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Discover Jacksonville 2017

WELCOME Seven links to

WELCOME Seven links to the city There are seven vehicle bridges that cross the St. Johns River at Jacksonville — Florida’s river city by the sea and gateway to the state’s interior. Sometimes we don’t call our bridges by their given names, so we’ve compiled a list to help you navigate the city’s connectors. Official name: John T. Alsop Jr. Bridge Type: Steel-truss — centerlift span Date opened: July 18, 1941 Cost: $1.5 million Annual average daily traffic: 18,300 Length: 1,700 feet Main Street Bridge John T. Alsop Jr. earned so much respect of the people of Jacksonville as a multi-term mayor, the Main Street Bridge was renamed in his honor nearly 16 years after it opened. Alsop, who came to Florida as one of Teddy Roosevelt’s Rough Riders, served 14 consecutive years before leaving office in 1937 (he returned four years later). He died at 83, about a month after the bridge was renamed for him on April 12, 1957. In 2014, the Florida Department of Transportation put $11.1 million into a project to make maintenance and safety repairs. From 2016 to 2017, a $10.8 million project is being done to rehabilitate the bridge, mainly for electrical and mechanical. The bridge is considered one of the most recognizable features in downtown Jacksonville. Fuller Warren Bridge The latest downtown bridge and the St. Johns River’s most expensive, it replaced a 1954 double-leaf bascule drawbridge that often saw long lines of stalled traffic. Officials, including Florida Gov. Fuller Warren, wanted to name it for J. Turner Butler, a former Duval County attorney and 30-year member of the Florida Legislature. But Butler thought that public structures should not be named for living individuals, so the span honors Fuller Warren instead. The bridge continues to experience an increase in traffic since it is at the merge point of Interstates 95 and 10, necessitating more interchange improvements starting in 2017, near the same time the I-95 Overland Bridge replacement project is finished at the south end of the Fuller Warren Bridge. Official name: Fuller Warren Bridge Type: Pre-stressed concrete beam Date opened: Nov. 17, 2002 Cost: $97.5 million (estimated) Annual average daily traffic: 155,000 Length: 2,533 feet Official name: Henry Holland Buckman Bridge Type: Steel multi-beam girder Date opened: May 1, 1970; expansion opened January 1997 Cost: $12.5 million; expansion $79 million Annual average daily traffic: 131,000 Length: 16,300 feet Buckman Bridge While this bridge was in the planning stage, former U.S. Rep. Charles E. Bennett suggested it be named for Henry Holland Buckman, who had been a prominent legislator instrumental in establishing a state road system and developing the St. Johns River channel. In 1905, he authored the Buckman Act, which laid the foundation for higher education in Florida. The expansion project, necessary because average daily traffic use increased nearly 11-fold in 20 years, added two travel lanes and two safety lanes to each of the twin spans. A protection and rehabilitation project was completed in 2016, primarily underneath the bridge. 16 | 2017 DISCOVER JACKSONVILLE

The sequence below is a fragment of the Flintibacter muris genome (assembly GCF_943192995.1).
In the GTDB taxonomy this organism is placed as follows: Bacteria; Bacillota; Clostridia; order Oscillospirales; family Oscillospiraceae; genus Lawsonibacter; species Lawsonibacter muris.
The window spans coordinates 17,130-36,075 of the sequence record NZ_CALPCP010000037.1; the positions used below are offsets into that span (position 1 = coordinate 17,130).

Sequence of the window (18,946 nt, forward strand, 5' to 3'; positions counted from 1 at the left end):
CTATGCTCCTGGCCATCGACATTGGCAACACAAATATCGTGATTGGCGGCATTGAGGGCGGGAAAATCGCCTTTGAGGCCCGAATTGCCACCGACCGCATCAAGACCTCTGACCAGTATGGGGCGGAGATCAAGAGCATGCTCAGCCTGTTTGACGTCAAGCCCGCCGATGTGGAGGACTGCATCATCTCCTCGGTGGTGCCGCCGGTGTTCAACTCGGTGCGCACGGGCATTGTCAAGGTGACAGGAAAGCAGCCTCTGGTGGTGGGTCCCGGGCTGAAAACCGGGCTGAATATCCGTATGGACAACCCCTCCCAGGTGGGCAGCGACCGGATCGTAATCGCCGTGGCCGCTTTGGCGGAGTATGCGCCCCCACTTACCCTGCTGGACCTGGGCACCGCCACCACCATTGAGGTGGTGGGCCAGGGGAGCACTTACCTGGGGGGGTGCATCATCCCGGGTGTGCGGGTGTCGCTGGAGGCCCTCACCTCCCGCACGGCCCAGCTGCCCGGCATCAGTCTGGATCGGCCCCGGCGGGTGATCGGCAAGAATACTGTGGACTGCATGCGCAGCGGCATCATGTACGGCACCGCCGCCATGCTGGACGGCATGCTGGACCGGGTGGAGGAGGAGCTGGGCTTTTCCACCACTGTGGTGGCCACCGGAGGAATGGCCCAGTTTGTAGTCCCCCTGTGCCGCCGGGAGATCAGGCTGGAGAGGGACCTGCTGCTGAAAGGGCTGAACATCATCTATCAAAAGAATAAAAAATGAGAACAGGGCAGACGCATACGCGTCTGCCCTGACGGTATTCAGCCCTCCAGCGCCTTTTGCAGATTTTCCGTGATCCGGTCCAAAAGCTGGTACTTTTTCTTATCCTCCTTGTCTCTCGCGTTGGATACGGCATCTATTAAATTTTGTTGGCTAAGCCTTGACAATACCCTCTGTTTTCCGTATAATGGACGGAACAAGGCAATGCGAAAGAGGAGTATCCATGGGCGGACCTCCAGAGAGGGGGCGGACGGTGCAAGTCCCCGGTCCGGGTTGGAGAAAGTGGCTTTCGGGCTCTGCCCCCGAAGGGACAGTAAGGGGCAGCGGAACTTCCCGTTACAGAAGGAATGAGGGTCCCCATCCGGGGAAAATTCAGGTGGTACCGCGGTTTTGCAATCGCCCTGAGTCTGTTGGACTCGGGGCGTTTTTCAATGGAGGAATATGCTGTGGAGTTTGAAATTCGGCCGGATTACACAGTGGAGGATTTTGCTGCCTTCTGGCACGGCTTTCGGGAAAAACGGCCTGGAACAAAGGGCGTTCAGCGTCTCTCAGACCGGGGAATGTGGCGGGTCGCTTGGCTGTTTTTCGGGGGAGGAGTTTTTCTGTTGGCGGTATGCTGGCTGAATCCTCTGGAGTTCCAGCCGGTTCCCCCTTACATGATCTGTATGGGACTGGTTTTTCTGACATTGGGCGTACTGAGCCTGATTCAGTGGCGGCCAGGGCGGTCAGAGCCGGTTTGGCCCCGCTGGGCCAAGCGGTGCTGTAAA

WELCOME Official name: St. Elmo W. Acosta Bridge Type: Cast-in-place segmental Opened: Aug. 7, 1994 Cost: $95.4 million Annual average daily traffic: 30,000 Length: 1,645 feet Acosta Bridge The Acosta replaced a center-lift span that had opened in 1921 and carried the name of Jacksonville city councilman and state legislator, St. Elmo “Chic” Acosta. Acosta’s daughter, Florence Acosta Flynn, 82, participated in groundbreaking ceremonies on Jan. 19, 1990, using the same shovel she saw her father hoist in 1919 before construction of the first bridge. Chunks of that bridge are now spawning a fishing reef 13 miles off Mayport. Mathews Bridge Little wonder that this bridge to Arlington was named for John E. Mathews even before construction began. The fiery redhead had waged a 20-year battle for the span, including during his tenure as a member of the Florida House of Representatives. For nearly 20 years after the bridge opened, Arlington was the fastest-growing area in Duval County. In September 2013, a Military Sealift Command ship collided with the bridge and caused enough damage to close the bridge until October 2013. The bridge is scheduled for cleaning and painting in 2017. Official name: John E. Mathews Bridge Type: Cantilever steel truss Date opened: April 15, 1953 Cost: $53 million Annual average daily traffic: 67,000 Length: 7,375 feet Official name: Napoleon Bonaparte Broward Bridge Type: Cable-stayed concrete Opened: March 10, 1989 Cost: $117 million Annual average daily traffic: 72,000 Length: 10,686 ft. Dames Point Bridge The Napoleon Bonaparte Broward Bridge, named in honor of Florida’s governor from 1905 until 1909, is the second longest concrete cable-stayed bridge in the western hemisphere. The name, Dames Point, originated in the mid-1800s, when the wives of seafaring men would gather at the site to welcome home their husbands after months of separation. The bridge is undergoing maintenance work in 2016 and 2017 that includes work underneath, such as fenders for boating traffic and navigational lights. Hart Bridge In 1822, Isaiah D. Hart pursued the idea of establishing a town on the north bank of the St. Johns River at the “cow ford,” a shallow crossing point. He persuaded neighbors to join him in donating land and a surveyor laid out the streets of the town in a 20-block area. He is thus credited as the founder of Jacksonville. The bridge is undergoing maintenance work, such as surface protection and cable replacement in 2016 and 2017. Source: Florida Department of Transportation Official name: Isaiah D. Hart Bridge Type: Steel arch with suspended deck Date opened: Nov. 2, 1967 Cost: $8.8 million Annual average daily traffic: 51,500 Length: 3,844 feet 2017 DISCOVER JACKSONVILLE | 17